All things that we know well, now, but were fairly new at the time.
The Xbox 360 was the reason that online play and digital marketplaces became mainstays on future generations of all game consoles.
Because I do not know computer talk, I will quote Wikipedia directly on this one:
“The Xbox 360 uses the triple-core IBM designed Xenon as its CPU, with each core capable of simultaneously processing two threads, and can therefore operate on up to six threads at once. Graphics processing is handled by the ATI Xenos, which has 10 MB of eDRAM. Its main memory pool is 512 MB in size.” - Wikipedia.
What does that mean exactly? I dunno. But I’m sure it means that the 360 was far superior to the performance of the original Xbox, and the Xbox 360 was considered an absolute beast at the time of its release.
Xbox 360 is the sixth highest selling video game console of all time and sold over 84 million units in total.
And once again, it was due to the insanely strong library of game titles that the Xbox 360 is still a favorite among gamers.
Take a look at our list of the 10 Best Selling Xbox 360 Games Of All Time. Recognize any of em?
If we add up the sales totals for those ten games alone, that is over 160 million games sold. I mean, come on… that’s wild.
Xbox 360 S (2010)
Capitalizing on the wild popularity and market superiority of the Xbox 360…
Microsoft released the Xbox 360 S (Slim) in July of 2010.
The changes to the S model included a new smaller design, faster and quieter performance, and a much improved cooling system (a point of failure for many original 360 units).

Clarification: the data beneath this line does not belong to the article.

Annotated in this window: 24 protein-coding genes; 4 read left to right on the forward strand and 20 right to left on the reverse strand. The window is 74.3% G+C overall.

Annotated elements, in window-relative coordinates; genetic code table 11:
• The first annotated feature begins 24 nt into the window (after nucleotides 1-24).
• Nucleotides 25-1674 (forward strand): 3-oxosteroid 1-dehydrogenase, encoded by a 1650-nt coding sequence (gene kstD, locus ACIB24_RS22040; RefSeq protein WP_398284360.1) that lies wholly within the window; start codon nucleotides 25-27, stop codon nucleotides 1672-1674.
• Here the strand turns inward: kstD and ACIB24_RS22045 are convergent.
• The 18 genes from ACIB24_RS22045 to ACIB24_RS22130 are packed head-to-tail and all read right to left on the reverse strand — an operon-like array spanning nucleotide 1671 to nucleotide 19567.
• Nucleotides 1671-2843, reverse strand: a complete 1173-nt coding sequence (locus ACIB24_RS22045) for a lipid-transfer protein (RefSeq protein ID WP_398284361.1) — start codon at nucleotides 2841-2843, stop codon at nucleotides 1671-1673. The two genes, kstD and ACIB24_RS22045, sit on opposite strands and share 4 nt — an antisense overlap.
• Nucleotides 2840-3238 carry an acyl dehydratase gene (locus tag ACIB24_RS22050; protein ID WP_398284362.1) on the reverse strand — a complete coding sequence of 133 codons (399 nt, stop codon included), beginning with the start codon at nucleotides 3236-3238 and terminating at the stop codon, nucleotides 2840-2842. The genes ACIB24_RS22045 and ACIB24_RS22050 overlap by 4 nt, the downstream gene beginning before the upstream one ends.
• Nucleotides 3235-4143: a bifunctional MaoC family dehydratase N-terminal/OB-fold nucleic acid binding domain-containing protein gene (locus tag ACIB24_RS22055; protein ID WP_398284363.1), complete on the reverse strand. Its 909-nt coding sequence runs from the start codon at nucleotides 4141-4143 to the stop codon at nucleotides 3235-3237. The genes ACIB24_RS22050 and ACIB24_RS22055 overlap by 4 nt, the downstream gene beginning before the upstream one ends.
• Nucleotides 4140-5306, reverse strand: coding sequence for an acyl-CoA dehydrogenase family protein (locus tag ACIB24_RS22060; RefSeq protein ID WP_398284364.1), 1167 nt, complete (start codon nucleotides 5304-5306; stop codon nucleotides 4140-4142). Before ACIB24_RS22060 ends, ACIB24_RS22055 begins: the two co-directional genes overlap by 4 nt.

The console also was the first to feature a dedicated port for the new Kinect accessory, which would later prove to be quite a hit for the console.
Xbox 360 E (2013)
The second revision to the Xbox 360 was the Xbox 360 E, released in 2013.
Microsoft announced two new consoles at the E3 2013 event: the Xbox One and the Xbox 360 E.
And the new Xbox 360 E would be available at the time of its announcement.
The E variant of the 360 would be an even smaller and quieter console than the S variant… and removed some of the ports.
The new exterior design was made to match the aesthetics of the incoming Xbox One, the next to appear on our list of all Xbox consoles. So why wait? Let’s see that now!
Xbox One (2013)
The Xbox One was Microsoft’s third-generation console, released in November of 2013.
Marketed as an “all-in-one entertainment system” (ie “One”), with traditional media game play, cloud gaming, game play streaming and social sharing, blu-ray disc support, the new Kinect 2.0, and off-console game play through a Windows computer.
So basically, this thing did it all (they should have called it the “Xbox All”).
The new console was well received by critics and users, and one of the most praised features was the improved controller design.
The Xbox One runs two operating systems that are active at the same time, one for the games and one for the main UI and apps.
This was another feature that became a mainstay in game consoles that was made popular by Xbox.
The launch of the Xbox One was received with mixed criticism. But Microsoft was able to correct many of their initial mistakes in policies and software, resulting in the Xbox One being superior to the main competition, the Playstation 4.
The Xbox was the first generation of Microsoft’s consoles where the company opted to no longer share sales figures.
Independent research analysts estimate that the Xbox One has sold around 50 million units total. Which would be less than half of the PlayStation 4 and about 60% of what the Xbox 360 sold.
So that could initially be seen as a fail. But as we will see in the rest of this list of all Xbox consoles in order, the Xbox is still far from out.
Xbox One S (2016)
Xbox One S was a smaller iteration of the Xbox One, and was released in 2016.
The One S model saw giant leaps in the video capabilities for the Xbox, including support for HDR10 high-dynamic-range video, 4K video playback, and upscaling of games from 1080p to 4K.